Trump’s Tax Cuts: All Trick, No Treat

So Trump wants to fix the “broken” tax system. Lowering corporate income taxes are his first piece of business, pun intended. We probably could have guessed that Wall Street was going to be the biggest beneficiary of these cuts, along with Trump himself.

But most of us didn’t guess the proposed tax cuts would be this drastic.

This week, the Senate voted to move forward with debating the Trump budget resolution, and it’s rough. Trump wants to lower the tax rate from 35 percent to a low of 15 percent, though other Republicans have aimed towards a slight higher rate of 20 percent. And since tax cuts can move via the budget process, unlike other regulations, only a simple majority is needed to pass these measures. Republicans are in the catbird seat.

Point blank: Big banks are going to be the ones who gain the most from these proposed cuts, not the middle class.

Mega-banks, such as Wells Fargo, and JPMorgan Chase, will see their net profits increase by 15% and 14% respectively. In 2017 alone, if these rates dropped even to 25%, banks’ profit could grow by 20%. Whatever dollar amount you’re thinking, you’re probably too low: this is billions of dollars these banks would get to keep, dollars that should be going to the public. Imagine the kinds of things we could pay for with a few extra billion in our budget. Imagine the kinds of things you could pay for if you got to keep that much more of your paycheck.

The best part of it all? When asked to comment on these huge increases in profit, absolutely ZERO banks commented. Probably because their mouths were too full of celebratory champagne and caviar (do rich people still eat caviar?).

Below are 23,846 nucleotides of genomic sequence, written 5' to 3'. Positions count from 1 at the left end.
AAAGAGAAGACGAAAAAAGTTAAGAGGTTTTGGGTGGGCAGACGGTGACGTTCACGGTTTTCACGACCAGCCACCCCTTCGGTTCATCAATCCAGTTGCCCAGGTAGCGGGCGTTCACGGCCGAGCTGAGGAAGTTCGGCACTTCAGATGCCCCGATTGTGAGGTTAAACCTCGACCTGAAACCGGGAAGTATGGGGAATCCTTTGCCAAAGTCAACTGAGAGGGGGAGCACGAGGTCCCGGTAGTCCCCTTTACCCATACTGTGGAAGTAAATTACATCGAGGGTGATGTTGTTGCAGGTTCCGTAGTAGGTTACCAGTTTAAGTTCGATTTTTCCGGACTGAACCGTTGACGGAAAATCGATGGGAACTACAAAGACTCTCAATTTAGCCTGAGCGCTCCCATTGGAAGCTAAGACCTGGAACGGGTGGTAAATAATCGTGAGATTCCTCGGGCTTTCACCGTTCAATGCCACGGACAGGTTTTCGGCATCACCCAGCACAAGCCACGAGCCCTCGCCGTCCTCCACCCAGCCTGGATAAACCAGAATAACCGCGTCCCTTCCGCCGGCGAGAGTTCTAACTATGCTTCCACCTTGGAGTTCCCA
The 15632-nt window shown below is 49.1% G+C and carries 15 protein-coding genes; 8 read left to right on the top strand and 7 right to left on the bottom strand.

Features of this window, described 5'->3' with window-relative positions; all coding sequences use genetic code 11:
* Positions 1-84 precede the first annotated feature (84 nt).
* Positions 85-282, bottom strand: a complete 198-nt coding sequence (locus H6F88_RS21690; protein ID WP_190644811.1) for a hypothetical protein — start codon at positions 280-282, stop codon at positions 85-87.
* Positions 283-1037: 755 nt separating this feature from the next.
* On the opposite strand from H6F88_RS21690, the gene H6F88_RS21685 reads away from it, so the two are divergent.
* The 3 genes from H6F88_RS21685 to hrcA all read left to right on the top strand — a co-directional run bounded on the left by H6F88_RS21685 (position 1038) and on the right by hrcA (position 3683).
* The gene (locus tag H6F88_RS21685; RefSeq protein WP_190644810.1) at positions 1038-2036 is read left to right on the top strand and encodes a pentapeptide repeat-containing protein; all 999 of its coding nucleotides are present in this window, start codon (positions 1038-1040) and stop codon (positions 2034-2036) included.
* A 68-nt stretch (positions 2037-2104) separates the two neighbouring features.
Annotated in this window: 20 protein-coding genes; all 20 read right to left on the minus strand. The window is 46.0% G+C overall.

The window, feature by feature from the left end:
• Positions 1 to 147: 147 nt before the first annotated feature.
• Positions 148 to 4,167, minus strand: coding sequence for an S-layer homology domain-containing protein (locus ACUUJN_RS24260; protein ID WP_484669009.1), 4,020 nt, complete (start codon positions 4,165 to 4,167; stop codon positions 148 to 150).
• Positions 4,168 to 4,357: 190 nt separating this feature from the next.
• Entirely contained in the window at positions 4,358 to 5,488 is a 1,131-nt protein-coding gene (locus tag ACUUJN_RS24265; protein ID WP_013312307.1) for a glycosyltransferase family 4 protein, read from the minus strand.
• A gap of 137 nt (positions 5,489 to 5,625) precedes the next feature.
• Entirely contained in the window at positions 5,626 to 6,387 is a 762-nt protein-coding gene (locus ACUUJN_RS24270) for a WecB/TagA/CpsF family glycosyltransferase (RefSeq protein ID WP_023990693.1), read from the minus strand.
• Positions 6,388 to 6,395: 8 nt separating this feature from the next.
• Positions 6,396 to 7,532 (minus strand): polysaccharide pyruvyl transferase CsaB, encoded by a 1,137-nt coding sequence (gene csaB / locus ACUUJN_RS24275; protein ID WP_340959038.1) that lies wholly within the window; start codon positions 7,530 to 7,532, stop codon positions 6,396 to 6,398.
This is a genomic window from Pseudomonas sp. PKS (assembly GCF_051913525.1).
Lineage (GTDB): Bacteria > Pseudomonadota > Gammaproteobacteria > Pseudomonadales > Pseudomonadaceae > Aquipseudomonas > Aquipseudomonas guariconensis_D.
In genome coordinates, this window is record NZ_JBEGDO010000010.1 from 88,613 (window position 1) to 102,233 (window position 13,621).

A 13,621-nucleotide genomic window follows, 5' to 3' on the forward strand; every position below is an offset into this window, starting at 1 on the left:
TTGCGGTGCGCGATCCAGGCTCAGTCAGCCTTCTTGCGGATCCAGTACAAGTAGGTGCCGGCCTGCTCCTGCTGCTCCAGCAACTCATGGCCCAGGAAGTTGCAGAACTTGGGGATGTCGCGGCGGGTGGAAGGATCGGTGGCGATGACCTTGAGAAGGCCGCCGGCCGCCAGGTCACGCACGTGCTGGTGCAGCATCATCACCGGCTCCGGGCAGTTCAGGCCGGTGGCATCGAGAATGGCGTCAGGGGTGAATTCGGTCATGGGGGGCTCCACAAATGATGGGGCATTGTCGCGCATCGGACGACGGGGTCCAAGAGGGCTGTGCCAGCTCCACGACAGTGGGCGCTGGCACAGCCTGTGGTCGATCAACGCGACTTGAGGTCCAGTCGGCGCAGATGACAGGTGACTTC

But why would banks’ profits soar so much more than other corporations, who are already making out like bandits? Because banks get to play by special rules that us plebes wouldn’t understand; they can deduct the interest they pay on deposits and other debt from their income, which makes less of their income taxable. And that, of course, then reduces the taxes they pay.

To be fair, there have been proposals to eliminate these deductions as a part of the new rule. But not so fast: former Goldman Sachs executive Steven Mnuchin (aka the Treasury Secretary) is advocating against those eliminations. Who could have guessed? Mnuchin specifically has been persistent about that, because losing those special rules would be a huge loss to Wall Street and the real estate industry; people like Mnuchin might have to give up whatever they do with those almost unthinkably huge paychecks.

Along with Cohn and Mnuchin, Trump has defended his cuts by saying, “It’s not good for me, believe me.” If Trump said it, it’s a safe bet the opposite is true: Trump being a real estate man, he will of course receive great benefits from these cuts if the deductions are kept in place. Essentially, Trump’s law is making himself richer. It’s pretty pathetic that the King of Deals had to literally become the most powerful person in the world before he made a business move that actually worked.

Proponents of these cuts, Cohn and Mnuchin specifically, are trying to paint a pretty picture to politicians about of how the middle class will truly benefit from this too. These people seriously think we’re still buying this “trickle down” lie; the worst part is that a lot of us are.

The Treasury Department of Tax Analysis in 2015 found that the corporate tax burden on the middle class was a low 19%. Translation: these corporate benefits aren’t benefiting any of us. It is demonstrably true that even though banks are already making a ton of money, wages and jobs have not seen huge increases. So where is the middle class’ benefit that Trump keeps going on about? There really is none.

See big picture? Big banks will reap the greatest benefits. Like they always do.

Written by Sabrina Bibbo

Sabrina is an intern with Americans for Financial Reform. She is currently studying Economics at American University.